Twisted decides the fate of its last 80 Defenders


Twisted Automotive went out on quite a limb when it paid £7.5m to secure 240 examples of the Defender's final production run in 2015. The move made obvious strategic sense given the firm's business model - but it still necessitated additional funding, and there was no cast-iron guarantee that the model's implausible popularity would continue in the years following its demise.

Now, of course, with two-thirds of the stockpile already gone, Twisted is sitting pretty. Thanks in part to Land Rover's own obsessive revisits via its Classic division, it feels like the Defender has barely left - and its fanbase appears no less inclined to fork out six figures for one. Particularly one with delivery miles on the clock and only the Thirsk-based specialist's name on the V5C. Values are said to be on the rise with every passing day.

And so with 80 cars left and plenty of time to kill until it has a new Defender to play with, Twisted has announced a fresh plan of attack. It will split its efforts into three distinct areas of focus.


Company founder and managing director Charles Fawcett puts it like this: "We really do see our role as defending the Defender; we've built this business around the vehicle, so it falls on us to protect and celebrate it. And with our stock in its final run, the time has come to take Twisted to the next level through diversification and broadening our business model."

One branch of this 'diversification' plan is familiar - the 'Rework' division, where existing owners can have their cars restored or modified has long been the firm's bread and butter, and will continue to function as before.

The other two - dubbed 'Make History' and 'Remake History' - deal specifically with the fate of the shrinking stockpile. For the latter, Twisted has allocated 44 cars which it intends to modify in a way that 'pays homage to the history of the original Land Rover'. They will include Classic Series II, IIA, III and Stage One V8 models, all built to high specification and doubtless with a price to match. Work is scheduled to begin on January 29th - three years to the day since Land Rover wound up production at Solihull.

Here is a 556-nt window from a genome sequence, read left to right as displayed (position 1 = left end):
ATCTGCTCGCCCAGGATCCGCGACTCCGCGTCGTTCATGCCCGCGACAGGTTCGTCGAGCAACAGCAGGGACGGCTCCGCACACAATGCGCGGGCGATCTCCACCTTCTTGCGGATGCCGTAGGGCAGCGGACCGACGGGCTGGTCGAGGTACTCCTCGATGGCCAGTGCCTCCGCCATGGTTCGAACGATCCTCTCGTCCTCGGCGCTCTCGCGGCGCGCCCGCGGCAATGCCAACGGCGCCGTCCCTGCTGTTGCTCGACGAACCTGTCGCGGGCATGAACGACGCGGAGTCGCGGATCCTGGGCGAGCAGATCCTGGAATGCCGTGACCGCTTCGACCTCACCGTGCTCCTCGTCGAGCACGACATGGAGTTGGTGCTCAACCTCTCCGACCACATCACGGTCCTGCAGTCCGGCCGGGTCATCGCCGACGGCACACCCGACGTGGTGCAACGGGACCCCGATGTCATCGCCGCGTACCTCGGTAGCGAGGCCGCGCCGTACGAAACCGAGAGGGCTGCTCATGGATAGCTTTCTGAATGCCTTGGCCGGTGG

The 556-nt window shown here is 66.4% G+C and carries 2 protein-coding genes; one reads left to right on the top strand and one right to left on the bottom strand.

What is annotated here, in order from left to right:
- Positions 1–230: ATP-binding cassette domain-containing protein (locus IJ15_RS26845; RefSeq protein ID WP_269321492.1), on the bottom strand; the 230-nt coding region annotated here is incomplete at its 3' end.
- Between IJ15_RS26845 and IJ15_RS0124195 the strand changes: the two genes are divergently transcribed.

That leaves Twisted with its final 36 examples, a batch it says will be sold only to existing clients. As the 'Make History' name suggests, the emphasis here will be very much on bespoke creations as the brand looks to reward the customers that have contributed to its success over the years (and, of course, get maximum bang for its final invested buck). Twisted doesn't expect to start work on these cars till late next year, although given their exclusivity, we'd imagine the bun fighting has already begun in the order books.

Fawcett said: "This will be our third major release of our iconic stock. We've been slowly re-engineering and ensuring that the vehicles are the best that they can possibly be and will soon be ready to share them with the world. I know there will be lots of collectors and fans who want a piece of history coupled with our Twisted treatment.